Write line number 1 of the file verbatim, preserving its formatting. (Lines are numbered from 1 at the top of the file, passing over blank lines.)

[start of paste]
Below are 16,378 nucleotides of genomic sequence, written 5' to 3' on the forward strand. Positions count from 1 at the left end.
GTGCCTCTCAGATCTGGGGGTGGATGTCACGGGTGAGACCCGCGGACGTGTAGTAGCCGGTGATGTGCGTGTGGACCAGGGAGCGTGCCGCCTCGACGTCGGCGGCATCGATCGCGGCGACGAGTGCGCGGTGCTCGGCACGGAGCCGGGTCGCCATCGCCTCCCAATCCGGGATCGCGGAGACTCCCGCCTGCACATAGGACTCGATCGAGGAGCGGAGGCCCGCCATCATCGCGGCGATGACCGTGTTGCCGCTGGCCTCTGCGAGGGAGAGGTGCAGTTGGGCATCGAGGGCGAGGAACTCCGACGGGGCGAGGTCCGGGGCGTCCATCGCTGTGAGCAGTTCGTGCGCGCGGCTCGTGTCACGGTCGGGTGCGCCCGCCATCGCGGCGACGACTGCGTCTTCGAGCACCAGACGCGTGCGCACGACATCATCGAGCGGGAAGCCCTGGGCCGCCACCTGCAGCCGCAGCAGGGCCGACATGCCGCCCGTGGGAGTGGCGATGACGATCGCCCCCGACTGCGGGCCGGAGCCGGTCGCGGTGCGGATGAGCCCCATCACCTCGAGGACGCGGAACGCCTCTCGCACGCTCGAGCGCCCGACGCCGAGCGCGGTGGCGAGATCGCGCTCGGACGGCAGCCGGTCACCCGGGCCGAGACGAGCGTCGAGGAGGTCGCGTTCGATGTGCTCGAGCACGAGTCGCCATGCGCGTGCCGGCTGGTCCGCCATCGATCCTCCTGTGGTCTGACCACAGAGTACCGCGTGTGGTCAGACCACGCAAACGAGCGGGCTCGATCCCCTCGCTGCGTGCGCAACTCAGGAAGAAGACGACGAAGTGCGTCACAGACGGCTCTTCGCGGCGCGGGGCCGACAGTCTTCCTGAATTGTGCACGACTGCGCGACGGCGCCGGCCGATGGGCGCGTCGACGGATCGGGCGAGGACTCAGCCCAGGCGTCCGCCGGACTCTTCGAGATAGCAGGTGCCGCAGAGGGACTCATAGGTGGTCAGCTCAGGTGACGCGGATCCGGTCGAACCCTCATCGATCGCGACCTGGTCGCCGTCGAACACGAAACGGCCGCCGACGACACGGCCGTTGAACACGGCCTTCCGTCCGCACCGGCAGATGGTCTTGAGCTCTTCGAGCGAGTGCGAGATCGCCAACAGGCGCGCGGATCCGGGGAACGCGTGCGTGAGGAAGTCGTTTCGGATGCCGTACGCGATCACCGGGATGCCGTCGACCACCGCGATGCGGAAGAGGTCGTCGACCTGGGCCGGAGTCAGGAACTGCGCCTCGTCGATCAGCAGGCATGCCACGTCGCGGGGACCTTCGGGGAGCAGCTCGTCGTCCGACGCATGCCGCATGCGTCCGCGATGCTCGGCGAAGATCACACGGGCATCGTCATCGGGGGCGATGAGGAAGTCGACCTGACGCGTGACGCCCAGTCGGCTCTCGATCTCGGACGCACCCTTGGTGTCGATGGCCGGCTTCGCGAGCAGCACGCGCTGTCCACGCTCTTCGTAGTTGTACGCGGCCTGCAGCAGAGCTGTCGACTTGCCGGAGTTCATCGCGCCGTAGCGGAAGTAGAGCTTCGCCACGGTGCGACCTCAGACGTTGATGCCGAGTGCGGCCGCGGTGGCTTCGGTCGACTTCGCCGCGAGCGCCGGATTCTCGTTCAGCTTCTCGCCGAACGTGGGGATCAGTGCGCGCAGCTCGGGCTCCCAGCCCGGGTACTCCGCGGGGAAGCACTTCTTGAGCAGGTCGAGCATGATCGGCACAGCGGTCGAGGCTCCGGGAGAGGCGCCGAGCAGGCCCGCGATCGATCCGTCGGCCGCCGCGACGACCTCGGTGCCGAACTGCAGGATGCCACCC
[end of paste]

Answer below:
Below are 16,378 nucleotides of genomic sequence, written 5' to 3' on the forward strand. Positions count from 1 at the left end.